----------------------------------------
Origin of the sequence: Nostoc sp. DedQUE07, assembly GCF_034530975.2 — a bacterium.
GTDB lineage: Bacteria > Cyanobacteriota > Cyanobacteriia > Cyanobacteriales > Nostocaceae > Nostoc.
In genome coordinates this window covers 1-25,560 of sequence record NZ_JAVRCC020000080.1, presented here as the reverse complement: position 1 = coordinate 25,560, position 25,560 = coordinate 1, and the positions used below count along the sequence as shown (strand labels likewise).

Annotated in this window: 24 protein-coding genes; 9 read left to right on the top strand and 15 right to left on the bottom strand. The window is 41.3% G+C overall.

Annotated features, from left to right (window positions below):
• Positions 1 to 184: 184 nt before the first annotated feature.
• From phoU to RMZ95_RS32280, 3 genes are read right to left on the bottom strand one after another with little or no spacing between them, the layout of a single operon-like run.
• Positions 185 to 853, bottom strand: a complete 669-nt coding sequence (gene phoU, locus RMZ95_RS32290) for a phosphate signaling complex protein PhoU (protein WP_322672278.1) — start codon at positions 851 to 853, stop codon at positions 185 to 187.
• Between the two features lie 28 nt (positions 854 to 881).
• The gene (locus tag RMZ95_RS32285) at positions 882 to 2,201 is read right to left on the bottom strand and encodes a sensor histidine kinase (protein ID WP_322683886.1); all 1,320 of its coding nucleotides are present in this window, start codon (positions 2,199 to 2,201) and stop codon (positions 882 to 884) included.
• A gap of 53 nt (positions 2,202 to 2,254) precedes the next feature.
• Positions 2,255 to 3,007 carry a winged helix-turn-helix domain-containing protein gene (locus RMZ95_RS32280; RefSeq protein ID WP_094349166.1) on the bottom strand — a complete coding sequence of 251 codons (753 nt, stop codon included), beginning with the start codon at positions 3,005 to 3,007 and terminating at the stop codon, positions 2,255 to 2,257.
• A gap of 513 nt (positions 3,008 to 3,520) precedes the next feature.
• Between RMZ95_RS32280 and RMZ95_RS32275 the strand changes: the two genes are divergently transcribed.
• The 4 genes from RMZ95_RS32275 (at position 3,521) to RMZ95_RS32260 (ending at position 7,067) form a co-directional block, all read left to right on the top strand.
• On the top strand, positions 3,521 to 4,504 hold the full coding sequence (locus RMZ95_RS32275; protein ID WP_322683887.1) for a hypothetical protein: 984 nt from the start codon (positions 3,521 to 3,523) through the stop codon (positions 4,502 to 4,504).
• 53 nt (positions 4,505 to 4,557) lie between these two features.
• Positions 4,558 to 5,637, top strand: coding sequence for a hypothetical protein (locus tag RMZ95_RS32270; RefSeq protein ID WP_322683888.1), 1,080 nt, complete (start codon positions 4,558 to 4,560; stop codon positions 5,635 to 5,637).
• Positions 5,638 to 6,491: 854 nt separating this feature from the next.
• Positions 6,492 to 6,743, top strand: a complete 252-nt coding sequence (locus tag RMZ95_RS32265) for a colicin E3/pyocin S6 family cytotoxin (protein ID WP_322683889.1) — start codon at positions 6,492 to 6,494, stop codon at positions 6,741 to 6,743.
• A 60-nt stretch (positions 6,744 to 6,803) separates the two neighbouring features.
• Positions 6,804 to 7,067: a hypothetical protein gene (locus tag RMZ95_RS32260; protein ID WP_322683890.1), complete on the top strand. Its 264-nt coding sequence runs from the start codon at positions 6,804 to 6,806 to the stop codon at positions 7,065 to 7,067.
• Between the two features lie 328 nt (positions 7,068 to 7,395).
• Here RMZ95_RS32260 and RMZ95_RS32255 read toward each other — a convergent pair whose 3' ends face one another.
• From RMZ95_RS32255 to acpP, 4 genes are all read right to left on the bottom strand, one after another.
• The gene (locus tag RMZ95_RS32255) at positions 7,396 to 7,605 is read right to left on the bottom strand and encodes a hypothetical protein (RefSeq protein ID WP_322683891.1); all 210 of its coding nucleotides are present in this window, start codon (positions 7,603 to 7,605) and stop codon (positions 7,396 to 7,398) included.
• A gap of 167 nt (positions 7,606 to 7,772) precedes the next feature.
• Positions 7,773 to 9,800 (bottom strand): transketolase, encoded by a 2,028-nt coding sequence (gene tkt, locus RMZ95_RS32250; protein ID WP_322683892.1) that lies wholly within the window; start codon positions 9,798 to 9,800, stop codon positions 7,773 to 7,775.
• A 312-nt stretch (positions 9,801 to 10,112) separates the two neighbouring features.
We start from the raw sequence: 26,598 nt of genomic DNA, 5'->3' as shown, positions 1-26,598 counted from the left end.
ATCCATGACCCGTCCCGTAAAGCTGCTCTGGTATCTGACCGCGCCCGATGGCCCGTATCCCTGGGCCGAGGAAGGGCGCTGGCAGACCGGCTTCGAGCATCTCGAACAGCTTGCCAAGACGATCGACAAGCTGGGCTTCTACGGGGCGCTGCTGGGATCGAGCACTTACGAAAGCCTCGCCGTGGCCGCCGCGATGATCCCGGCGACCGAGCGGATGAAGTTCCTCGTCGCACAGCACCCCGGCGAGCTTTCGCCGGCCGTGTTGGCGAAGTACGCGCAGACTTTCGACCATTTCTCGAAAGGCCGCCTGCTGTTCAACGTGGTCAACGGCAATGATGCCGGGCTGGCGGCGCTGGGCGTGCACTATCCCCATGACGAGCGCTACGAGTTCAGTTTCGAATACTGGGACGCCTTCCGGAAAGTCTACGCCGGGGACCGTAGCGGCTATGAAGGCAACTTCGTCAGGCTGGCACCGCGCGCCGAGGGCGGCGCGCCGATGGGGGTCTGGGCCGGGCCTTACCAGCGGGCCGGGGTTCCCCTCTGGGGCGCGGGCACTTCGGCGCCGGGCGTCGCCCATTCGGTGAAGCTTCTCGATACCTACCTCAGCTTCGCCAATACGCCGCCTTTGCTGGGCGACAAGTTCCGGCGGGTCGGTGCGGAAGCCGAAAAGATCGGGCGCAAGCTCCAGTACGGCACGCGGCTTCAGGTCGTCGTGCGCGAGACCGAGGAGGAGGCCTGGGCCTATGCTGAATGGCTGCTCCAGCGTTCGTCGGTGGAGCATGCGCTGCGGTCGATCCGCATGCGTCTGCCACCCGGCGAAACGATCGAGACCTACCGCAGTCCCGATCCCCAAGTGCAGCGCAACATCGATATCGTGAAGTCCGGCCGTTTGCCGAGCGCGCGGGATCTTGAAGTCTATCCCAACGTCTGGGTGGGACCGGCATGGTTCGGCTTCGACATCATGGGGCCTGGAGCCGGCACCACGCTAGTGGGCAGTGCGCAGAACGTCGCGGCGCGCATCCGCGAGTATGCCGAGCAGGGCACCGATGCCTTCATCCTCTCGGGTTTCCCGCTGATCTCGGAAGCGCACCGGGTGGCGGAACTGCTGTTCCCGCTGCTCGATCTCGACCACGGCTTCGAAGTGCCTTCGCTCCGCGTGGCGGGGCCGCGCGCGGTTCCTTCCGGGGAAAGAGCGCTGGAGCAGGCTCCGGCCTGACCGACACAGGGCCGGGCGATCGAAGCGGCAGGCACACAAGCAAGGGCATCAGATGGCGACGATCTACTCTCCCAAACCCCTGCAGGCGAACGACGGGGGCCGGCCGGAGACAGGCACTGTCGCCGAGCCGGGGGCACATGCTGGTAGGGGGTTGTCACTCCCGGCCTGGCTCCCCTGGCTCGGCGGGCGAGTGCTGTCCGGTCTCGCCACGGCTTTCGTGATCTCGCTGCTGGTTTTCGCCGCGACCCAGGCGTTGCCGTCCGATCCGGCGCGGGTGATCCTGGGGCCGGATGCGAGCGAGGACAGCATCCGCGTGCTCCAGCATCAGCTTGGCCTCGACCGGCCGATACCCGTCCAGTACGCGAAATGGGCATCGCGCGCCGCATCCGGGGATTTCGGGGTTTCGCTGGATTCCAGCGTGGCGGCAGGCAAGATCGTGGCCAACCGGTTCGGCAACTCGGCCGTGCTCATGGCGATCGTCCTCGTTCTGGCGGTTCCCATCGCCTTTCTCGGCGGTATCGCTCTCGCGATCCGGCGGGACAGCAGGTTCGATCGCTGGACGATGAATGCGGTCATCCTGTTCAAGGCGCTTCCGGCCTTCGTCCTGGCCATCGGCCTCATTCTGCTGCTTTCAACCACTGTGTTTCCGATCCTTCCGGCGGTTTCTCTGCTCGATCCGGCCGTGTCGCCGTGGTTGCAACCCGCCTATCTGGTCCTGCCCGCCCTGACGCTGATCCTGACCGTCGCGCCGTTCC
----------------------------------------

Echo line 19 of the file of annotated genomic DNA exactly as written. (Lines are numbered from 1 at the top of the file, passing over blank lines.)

• Positions 5,638 to 6,491: 854 nt separating this feature from the next.